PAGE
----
Dog flu is a contagious respiratory disease in dogs caused by a specific Type A influenza virus referred to as a “canine influenza virus.” This is a disease of dogs, not of humans.
The “canine influenza virus” is an influenza A H3N8 influenza virus (not a human influenza virus) that was originally an equine (horse) influenza virus. This virus has spread to dogs and can now spread between dogs.
The H3N8 equine influenza virus has been known to exist in horses for more than 40 years. In 2004, however, cases of an unknown respiratory illness in dogs (initially greyhounds) were reported. An investigation showed that this respiratory illness was caused by the equine influenza A H3N8 virus. Scientists believe that this virus jumped species (from horses to dogs) and has now adapted to cause illness in dogs and spread among dogs housed in kennels and shelters. This is now considered a dog-specific lineage of H3N8. In September of 2005, this virus was identified by experts as “a newly emerging pathogen in the dog population” in the United States.
The signs of this illness in dogs are cough, runny nose and fever, however, a small proportion of dogs can develop severe disease.
The percentage of dogs infected with this disease that die is very small. Some dogs have asymptomatic infections (no signs), while some have severe infections. Severe illness is characterized by the onset of pneumonia. Although this is a relatively new cause of disease in dogs and nearly all dogs are susceptible to infection, about 80 percent of infected dogs will have a mild form of disease.
Canine influenza virus can be spread to other dogs by direct contact with aerosolized respiratory secretions from infected dogs, by uninfected dogs coming into contact with contaminated objects, and by moving contaminated objects or materials between infected and uninfected dogs. Therefore, dog owners whose dogs are coughing or showing other signs of respiratory disease should not expose other dogs to the virus. Clothing, equipment, surfaces, and hands should be cleaned and disinfected after exposure to dogs showing signs of respiratory disease.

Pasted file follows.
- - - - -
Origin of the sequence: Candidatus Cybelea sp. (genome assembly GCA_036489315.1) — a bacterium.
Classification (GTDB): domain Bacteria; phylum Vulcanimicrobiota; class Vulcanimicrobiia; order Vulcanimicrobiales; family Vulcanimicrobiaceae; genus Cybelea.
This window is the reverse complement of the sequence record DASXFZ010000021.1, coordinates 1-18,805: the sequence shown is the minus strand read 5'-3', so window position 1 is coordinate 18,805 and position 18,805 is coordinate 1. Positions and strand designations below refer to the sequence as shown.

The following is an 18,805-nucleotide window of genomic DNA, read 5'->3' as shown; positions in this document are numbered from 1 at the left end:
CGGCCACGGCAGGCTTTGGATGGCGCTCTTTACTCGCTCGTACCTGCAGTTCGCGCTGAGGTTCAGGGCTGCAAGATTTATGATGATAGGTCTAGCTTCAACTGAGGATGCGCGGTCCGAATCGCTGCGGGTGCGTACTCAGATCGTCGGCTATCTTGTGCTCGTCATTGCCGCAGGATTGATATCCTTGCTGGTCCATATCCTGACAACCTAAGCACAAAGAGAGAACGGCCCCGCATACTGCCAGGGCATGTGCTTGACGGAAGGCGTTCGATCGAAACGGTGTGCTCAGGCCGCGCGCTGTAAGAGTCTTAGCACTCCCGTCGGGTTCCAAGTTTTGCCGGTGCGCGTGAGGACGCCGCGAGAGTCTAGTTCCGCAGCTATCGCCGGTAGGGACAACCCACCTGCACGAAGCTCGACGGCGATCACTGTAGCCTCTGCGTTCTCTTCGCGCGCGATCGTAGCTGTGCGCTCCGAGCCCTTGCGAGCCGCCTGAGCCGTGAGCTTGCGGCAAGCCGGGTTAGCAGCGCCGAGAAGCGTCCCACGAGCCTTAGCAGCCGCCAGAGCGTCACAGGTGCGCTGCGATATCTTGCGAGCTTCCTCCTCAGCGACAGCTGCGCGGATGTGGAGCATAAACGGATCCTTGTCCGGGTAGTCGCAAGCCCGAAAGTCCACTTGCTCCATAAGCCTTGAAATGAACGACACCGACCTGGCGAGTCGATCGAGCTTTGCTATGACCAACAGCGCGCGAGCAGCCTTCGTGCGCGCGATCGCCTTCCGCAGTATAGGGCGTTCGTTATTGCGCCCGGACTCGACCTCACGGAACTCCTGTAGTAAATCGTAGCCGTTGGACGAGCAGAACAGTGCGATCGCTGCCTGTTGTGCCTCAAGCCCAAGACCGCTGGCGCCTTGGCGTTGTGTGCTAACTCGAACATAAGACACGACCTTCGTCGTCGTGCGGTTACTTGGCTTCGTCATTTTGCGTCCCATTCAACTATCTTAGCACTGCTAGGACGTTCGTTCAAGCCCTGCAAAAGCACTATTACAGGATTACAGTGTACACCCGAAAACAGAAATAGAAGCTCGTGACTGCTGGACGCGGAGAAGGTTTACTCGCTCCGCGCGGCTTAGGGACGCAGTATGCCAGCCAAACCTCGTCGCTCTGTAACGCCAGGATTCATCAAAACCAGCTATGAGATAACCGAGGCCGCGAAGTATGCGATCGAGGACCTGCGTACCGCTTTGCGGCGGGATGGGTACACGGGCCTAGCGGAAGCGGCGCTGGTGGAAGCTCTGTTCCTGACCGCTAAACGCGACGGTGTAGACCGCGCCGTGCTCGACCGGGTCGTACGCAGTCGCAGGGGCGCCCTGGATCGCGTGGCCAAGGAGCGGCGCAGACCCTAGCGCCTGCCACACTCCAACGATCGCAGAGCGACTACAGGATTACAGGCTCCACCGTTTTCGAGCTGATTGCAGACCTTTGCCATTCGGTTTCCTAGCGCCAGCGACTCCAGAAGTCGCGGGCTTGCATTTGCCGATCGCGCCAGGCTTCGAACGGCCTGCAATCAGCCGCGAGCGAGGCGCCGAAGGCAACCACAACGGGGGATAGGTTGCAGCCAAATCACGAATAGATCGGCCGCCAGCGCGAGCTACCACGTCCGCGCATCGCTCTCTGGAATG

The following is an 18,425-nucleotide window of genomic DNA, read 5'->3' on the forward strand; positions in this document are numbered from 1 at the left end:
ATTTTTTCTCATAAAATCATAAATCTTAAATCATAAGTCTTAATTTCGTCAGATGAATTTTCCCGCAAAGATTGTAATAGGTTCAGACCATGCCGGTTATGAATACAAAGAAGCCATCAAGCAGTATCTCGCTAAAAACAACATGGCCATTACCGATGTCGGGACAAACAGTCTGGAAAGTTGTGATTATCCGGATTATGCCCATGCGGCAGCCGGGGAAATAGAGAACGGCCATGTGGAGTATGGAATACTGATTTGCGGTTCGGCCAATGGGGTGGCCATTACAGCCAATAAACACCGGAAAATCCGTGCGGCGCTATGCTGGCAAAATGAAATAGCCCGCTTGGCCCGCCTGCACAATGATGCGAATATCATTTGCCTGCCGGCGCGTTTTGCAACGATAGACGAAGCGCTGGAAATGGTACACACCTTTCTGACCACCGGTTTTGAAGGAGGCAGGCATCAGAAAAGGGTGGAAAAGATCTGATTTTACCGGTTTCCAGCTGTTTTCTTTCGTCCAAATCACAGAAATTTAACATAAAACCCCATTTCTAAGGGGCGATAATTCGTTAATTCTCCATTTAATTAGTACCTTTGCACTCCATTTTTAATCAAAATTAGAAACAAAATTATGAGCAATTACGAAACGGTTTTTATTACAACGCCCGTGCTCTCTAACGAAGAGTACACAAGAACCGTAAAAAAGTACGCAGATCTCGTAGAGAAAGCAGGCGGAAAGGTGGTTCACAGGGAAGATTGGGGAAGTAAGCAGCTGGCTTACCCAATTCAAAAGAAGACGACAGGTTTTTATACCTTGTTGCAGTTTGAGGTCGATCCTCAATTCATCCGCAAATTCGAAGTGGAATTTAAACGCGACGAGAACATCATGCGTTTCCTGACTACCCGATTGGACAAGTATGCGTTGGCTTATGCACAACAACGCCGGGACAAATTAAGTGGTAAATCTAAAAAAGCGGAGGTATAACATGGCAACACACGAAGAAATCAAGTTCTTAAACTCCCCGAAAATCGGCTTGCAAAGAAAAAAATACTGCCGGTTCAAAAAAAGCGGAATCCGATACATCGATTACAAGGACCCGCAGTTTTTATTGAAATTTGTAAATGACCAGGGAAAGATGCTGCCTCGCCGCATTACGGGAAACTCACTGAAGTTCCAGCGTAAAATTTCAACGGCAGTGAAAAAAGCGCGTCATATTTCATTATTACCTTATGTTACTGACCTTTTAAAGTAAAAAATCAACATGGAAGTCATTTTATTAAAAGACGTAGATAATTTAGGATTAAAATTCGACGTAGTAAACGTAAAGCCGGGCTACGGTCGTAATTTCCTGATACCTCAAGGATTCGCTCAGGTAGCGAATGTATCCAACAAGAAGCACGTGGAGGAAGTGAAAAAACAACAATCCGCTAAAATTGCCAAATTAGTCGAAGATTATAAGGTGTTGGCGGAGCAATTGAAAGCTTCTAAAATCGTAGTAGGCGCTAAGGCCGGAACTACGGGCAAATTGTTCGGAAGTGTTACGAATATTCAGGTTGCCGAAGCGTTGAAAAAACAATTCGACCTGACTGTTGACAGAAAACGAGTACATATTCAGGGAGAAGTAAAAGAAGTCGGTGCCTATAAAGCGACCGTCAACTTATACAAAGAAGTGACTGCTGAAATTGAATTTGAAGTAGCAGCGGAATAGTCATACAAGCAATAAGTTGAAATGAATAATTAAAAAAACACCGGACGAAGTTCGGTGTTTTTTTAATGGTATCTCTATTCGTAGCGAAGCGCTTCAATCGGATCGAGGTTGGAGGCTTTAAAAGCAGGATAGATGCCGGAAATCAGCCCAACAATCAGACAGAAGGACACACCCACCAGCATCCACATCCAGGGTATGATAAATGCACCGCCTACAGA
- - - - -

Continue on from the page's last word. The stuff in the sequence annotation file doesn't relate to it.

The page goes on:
Testing to confirm canine influenza virus infection is available. Your veterinarian can tell you if testing is appropriate. The tests can be performed using respiratory secretions collected at the time of disease onset or using two blood samples; the first collected while the animal is sick and the second 2 to 3 weeks later.
Treatment largely consists of supportive care. This helps the dog mount an immune response. In the milder form of the disease, this care may include medication to make your dog more comfortable and fluids to ensure that your dog remains well-hydrated. Broad spectrum antibiotics may be prescribed by your veterinarian if a secondary bacterial infection is suspected.
To date, there is no evidence of transmission of canine influenza virus from dogs to people and there has not been a single reported case of human infection with the canine influenza virus. While this virus infects dogs and spreads between dogs, there is no evidence that this virus infects humans.
However, human infections with new influenza viruses (against which the human population has little immunity) would be concerning if they occurred. Influenza viruses are constantly changing and it is possible for a virus to change so that it could infect humans and spread easily between humans. Such a virus could represent a pandemic influenza threat. For this reason, CDC and its partners are monitoring the H3N8 influenza virus (as well as other animal influenza viruses) very closely. In general, however, canine influenza viruses are considered to pose a low threat to humans. As mentioned earlier, while these viruses are well established in horse and dog populations, there is no evidence of infection among humans with this virus.
Schedule an appointment with your veterinarian so that they can evaluate your dog and recommend an appropriate course of treatment.